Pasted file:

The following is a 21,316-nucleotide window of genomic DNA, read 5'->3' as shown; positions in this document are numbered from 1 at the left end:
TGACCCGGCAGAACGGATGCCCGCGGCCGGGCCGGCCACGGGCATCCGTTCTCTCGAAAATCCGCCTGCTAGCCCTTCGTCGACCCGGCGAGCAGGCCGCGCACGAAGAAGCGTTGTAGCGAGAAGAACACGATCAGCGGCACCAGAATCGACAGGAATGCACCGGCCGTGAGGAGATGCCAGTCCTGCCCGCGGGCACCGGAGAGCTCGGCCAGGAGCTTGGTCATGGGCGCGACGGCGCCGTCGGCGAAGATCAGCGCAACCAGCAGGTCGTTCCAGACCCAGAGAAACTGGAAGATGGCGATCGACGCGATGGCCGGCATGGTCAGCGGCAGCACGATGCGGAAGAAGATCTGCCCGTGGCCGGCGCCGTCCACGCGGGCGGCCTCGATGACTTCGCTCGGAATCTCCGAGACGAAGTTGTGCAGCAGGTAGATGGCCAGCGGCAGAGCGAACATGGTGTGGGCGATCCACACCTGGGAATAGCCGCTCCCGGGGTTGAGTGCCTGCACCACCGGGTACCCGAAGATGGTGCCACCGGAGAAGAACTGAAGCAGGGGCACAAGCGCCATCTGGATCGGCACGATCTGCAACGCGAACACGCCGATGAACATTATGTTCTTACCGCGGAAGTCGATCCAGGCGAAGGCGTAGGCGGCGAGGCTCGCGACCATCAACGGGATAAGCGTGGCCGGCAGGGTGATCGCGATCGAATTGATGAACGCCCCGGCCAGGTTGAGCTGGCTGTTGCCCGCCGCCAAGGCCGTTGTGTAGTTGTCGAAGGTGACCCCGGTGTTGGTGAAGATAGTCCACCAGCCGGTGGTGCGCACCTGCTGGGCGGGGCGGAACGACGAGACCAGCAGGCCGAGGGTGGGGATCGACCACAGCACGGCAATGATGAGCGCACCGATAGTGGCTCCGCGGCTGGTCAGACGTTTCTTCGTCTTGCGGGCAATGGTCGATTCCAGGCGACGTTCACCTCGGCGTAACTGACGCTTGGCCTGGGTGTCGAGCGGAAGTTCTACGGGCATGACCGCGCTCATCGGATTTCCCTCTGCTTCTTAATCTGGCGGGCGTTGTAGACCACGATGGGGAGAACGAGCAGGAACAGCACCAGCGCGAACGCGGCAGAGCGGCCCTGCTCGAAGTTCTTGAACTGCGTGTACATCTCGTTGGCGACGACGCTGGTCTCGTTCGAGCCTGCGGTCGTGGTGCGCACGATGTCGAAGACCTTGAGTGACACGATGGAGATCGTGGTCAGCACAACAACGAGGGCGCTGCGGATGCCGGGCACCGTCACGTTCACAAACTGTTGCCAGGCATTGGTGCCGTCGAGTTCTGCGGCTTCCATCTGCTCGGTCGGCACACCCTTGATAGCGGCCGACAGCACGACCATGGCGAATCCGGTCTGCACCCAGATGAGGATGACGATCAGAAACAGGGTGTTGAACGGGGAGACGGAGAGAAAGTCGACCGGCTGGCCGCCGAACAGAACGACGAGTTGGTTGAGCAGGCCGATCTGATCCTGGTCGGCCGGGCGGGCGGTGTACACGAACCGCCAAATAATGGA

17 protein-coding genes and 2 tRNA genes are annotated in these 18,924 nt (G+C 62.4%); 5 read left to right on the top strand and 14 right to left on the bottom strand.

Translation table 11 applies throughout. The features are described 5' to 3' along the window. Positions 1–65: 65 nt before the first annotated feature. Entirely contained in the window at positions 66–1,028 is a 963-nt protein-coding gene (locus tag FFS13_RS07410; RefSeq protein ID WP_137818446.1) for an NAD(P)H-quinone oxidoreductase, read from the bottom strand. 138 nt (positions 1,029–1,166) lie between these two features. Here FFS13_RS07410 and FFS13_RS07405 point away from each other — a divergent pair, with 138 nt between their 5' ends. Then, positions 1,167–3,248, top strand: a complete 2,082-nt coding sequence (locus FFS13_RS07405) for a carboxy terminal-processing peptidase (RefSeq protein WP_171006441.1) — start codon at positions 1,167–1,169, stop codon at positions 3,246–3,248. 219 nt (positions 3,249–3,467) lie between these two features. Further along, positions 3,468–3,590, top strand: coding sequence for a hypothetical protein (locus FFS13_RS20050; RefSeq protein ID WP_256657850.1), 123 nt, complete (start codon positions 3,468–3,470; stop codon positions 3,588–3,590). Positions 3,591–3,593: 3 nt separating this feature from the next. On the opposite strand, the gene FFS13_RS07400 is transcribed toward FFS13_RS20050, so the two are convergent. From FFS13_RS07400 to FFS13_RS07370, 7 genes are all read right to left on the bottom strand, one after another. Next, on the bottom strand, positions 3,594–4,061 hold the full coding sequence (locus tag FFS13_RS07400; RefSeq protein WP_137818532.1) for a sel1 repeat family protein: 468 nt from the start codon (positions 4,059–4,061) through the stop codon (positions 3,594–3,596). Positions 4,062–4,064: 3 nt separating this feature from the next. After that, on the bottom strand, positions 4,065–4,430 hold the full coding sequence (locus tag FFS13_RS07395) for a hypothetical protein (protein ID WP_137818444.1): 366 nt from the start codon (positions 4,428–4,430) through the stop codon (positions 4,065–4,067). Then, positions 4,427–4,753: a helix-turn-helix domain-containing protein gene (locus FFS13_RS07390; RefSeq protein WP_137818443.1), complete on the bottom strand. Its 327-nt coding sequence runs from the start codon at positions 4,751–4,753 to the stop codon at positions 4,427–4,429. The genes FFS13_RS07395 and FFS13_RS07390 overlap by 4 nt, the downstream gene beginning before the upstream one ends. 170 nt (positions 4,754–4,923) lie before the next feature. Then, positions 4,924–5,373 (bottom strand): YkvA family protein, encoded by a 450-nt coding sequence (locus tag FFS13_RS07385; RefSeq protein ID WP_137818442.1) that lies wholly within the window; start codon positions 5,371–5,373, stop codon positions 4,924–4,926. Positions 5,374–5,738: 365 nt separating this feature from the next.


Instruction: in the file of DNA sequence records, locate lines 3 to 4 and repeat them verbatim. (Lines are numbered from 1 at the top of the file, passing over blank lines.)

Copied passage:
17 protein-coding genes and 2 tRNA genes are annotated in these 18,924 nt (G+C 62.4%); 5 read left to right on the top strand and 14 right to left on the bottom strand.

Translation table 11 applies throughout. The features are described 5' to 3' along the window. Positions 1–65: 65 nt before the first annotated feature. Entirely contained in the window at positions 66–1,028 is a 963-nt protein-coding gene (locus tag FFS13_RS07410; RefSeq protein ID WP_137818446.1) for an NAD(P)H-quinone oxidoreductase, read from the bottom strand. 138 nt (positions 1,029–1,166) lie between these two features. Here FFS13_RS07410 and FFS13_RS07405 point away from each other — a divergent pair, with 138 nt between their 5' ends. Then, positions 1,167–3,248, top strand: a complete 2,082-nt coding sequence (locus FFS13_RS07405) for a carboxy terminal-processing peptidase (RefSeq protein WP_171006441.1) — start codon at positions 1,167–1,169, stop codon at positions 3,246–3,248. 219 nt (positions 3,249–3,467) lie between these two features. Further along, positions 3,468–3,590, top strand: coding sequence for a hypothetical protein (locus FFS13_RS20050; RefSeq protein ID WP_256657850.1), 123 nt, complete (start codon positions 3,468–3,470; stop codon positions 3,588–3,590). Positions 3,591–3,593: 3 nt separating this feature from the next. On the opposite strand, the gene FFS13_RS07400 is transcribed toward FFS13_RS20050, so the two are convergent. From FFS13_RS07400 to FFS13_RS07370, 7 genes are all read right to left on the bottom strand, one after another. Next, on the bottom strand, positions 3,594–4,061 hold the full coding sequence (locus tag FFS13_RS07400; RefSeq protein WP_137818532.1) for a sel1 repeat family protein: 468 nt from the start codon (positions 4,059–4,061) through the stop codon (positions 3,594–3,596). Positions 4,062–4,064: 3 nt separating this feature from the next. After that, on the bottom strand, positions 4,065–4,430 hold the full coding sequence (locus tag FFS13_RS07395) for a hypothetical protein (protein ID WP_137818444.1): 366 nt from the start codon (positions 4,428–4,430) through the stop codon (positions 4,065–4,067). Then, positions 4,427–4,753: a helix-turn-helix domain-containing protein gene (locus FFS13_RS07390; RefSeq protein WP_137818443.1), complete on the bottom strand. Its 327-nt coding sequence runs from the start codon at positions 4,751–4,753 to the stop codon at positions 4,427–4,429. The genes FFS13_RS07395 and FFS13_RS07390 overlap by 4 nt, the downstream gene beginning before the upstream one ends. 170 nt (positions 4,754–4,923) lie before the next feature. Then, positions 4,924–5,373 (bottom strand): YkvA family protein, encoded by a 450-nt coding sequence (locus tag FFS13_RS07385; RefSeq protein ID WP_137818442.1) that lies wholly within the window; start codon positions 5,371–5,373, stop codon positions 4,924–4,926. Positions 5,374–5,738: 365 nt separating this feature from the next.